Last summer, we found a big dollhouse kit on clearance at Tuesday Morning. I bought it on impulse (something I rarely do) because of the bargain price. The list price was $499.99, but Tuesday Morning's price was $199.99. They had marked it down to $139.99, and that weekend all clearance toys were an additional 70% off. Final price was $44.94 with tax. It is a House That Jack Built Rose Marie Dollhouse Kit. It is currently available on Amazon for $221.51, so I think $45 was an excellent bargain.
I guess I was a bit intimidated by the unknown task of building this large dollhouse, so it sat unopened for 9 months. Building the Fairy Tree Dollhouse must have given me just the encouragement I needed to get started on this kit. So this week, I finally opened the box. Before I got started, I did some research online about building dollhouse kits. I could't find any information on this particular kit, but I did find a wealth of information on dollhouse construction.
If you're interested in learning more about dollhouses, check out Joanne's Minis Blog. She has a whole series of videos on YouTube filled with information on Miniature Building Construction starting with Step 1.
You can also find Joanne's Mini's on Facebook.
Also, check out Dollhouses and the Things that Go in Them on Facebook. That's Sharon's Facebook dollhouse community where you'll find lots of cool dollhouse info. Sharon did the awesome tutorials that inspired my Fairy Tree Dollhouse.
Here's what I've done so far...
Step 1 - Checklist - Check to make sure all of the pieces were included in the box. This should have been done immediately after purchasing the kit to make sure there were no missing parts. The instruction booklet included a parts check list, and fortunately all parts were present and accounted for.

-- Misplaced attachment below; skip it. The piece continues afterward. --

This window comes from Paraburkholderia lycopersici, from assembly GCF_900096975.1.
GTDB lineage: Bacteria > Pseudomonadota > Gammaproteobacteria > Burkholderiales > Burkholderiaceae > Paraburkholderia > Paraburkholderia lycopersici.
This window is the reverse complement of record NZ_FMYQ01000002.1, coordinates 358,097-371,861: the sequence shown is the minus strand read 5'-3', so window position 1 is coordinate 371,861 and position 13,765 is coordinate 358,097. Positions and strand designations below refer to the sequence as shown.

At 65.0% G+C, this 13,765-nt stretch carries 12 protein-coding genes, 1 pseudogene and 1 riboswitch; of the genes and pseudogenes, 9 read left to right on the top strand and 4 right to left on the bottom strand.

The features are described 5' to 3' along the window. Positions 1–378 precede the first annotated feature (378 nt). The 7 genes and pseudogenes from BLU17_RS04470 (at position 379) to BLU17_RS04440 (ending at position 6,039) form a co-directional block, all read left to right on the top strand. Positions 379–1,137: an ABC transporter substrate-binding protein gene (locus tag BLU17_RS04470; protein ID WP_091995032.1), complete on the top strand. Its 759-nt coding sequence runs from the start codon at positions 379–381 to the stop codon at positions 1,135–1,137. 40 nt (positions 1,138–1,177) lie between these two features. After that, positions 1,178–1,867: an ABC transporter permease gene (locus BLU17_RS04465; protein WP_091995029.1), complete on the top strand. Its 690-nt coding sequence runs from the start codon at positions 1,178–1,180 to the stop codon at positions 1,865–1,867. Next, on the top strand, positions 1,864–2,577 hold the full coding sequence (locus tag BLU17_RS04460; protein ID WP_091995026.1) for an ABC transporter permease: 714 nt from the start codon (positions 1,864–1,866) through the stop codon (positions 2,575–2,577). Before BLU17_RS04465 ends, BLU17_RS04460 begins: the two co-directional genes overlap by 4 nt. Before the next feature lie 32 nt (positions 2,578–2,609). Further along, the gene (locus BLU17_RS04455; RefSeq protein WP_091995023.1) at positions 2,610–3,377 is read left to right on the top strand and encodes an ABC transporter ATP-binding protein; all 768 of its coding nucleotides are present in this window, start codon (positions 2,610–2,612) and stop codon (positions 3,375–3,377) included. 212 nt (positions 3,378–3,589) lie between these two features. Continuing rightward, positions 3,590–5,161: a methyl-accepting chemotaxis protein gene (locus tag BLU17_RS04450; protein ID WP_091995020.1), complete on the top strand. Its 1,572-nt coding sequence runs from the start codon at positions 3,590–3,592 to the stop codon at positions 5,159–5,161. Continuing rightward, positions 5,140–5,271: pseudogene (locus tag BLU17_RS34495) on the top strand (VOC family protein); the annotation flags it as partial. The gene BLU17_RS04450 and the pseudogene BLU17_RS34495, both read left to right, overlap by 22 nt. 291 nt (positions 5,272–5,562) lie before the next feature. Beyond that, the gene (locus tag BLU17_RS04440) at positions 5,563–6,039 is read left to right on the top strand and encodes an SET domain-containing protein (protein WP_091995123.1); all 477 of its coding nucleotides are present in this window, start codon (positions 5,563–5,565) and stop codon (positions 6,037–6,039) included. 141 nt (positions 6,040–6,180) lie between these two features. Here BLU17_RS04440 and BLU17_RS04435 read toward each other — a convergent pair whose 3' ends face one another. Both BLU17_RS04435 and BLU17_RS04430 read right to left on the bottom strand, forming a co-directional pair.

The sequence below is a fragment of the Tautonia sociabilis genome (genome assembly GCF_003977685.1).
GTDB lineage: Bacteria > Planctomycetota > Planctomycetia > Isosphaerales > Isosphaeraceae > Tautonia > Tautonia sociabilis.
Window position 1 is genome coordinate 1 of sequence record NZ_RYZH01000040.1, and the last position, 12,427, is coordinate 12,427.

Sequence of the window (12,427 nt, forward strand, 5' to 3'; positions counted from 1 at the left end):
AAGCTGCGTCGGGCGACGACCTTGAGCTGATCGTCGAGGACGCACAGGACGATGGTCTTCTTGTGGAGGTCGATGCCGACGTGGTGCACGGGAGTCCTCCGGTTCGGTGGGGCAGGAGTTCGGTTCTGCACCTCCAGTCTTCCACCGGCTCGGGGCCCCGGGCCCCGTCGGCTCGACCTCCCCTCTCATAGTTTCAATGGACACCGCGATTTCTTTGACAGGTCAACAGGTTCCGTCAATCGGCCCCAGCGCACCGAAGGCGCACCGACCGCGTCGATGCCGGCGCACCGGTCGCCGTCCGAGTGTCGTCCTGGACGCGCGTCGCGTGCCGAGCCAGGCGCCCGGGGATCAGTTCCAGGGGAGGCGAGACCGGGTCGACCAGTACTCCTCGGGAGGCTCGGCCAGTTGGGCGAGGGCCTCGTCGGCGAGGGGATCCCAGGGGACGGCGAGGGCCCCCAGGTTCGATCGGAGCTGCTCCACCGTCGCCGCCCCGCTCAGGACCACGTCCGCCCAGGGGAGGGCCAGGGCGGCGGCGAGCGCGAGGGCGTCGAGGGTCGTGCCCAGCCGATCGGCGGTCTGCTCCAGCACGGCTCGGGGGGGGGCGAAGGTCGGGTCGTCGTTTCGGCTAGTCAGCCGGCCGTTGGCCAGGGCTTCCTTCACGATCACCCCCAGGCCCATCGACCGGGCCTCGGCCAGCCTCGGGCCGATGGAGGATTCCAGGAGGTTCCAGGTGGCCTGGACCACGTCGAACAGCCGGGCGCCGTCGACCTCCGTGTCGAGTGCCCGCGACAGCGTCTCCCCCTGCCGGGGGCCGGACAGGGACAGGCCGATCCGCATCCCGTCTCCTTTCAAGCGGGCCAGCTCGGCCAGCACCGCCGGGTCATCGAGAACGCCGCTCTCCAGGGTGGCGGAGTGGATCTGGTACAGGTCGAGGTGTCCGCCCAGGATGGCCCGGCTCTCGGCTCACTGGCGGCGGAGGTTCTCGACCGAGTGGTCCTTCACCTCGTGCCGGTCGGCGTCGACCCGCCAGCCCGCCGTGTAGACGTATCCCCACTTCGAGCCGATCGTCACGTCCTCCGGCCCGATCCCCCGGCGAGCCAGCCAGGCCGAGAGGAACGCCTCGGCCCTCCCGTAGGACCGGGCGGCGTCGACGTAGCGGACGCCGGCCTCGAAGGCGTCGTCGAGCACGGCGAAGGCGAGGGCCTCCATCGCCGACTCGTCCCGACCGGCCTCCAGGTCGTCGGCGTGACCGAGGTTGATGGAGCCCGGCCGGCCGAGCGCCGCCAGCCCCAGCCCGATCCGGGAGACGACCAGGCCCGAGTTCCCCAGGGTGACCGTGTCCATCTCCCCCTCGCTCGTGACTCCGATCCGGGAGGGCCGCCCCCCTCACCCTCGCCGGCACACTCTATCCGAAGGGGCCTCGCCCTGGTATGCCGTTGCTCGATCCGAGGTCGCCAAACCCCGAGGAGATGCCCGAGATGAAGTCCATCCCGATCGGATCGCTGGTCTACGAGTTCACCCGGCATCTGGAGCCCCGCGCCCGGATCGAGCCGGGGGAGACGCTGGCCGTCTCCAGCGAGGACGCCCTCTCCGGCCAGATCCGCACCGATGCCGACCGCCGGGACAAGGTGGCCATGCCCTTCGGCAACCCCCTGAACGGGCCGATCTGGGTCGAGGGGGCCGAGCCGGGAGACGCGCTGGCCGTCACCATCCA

Step 2 - Primer - I primed all the parts with a water based primer. I decided to stain the original dollhouse floors, so I didn't prime those. You won't be able to use a wood stain on any wood that you have put primer on. I stained the three floor boards on the top side with Minwax stain. I primed the opposite side of floor 2 and 3 since those would be ceilings. I haven't done anything to the stairs or stair railings yet, because I can't decide whether to stain or paint them.
|Priming the pieces|
Step 3 - Dry fitting - I read alot about dry fitting the pieces together before you assemble them with glue and nails to make sure everything fits. I used masking tape to hold the pieces together. I'm glad that I didn't skip this step because now I have a much better idea of how it all goes together, which will help with the building process.
|Dry fit - The interior|
Here's what it looks like from the front of the house. I used containers of dog food to help support the heavy sides of the house in addition to the masking tape.
|Dry fit - The exterior|
I only left it together long enough to take a couple pictures and quickly take some measurement of the interior rooms for wallpaper. Since this is a cabinet grade kit, the pieces are 3/8" thick, which means there are a lot of very big heavy boards held together just with masking tape.
I hope to get started on the actual building process with glue and nails tomorrow. Please leave a comment below if you'd like to see future updates and more pictures of this project. Also, if you have built a dollhouse, I'd love to hear from you. Any tips would be greatly appreciated!
Have a wonderful weekend!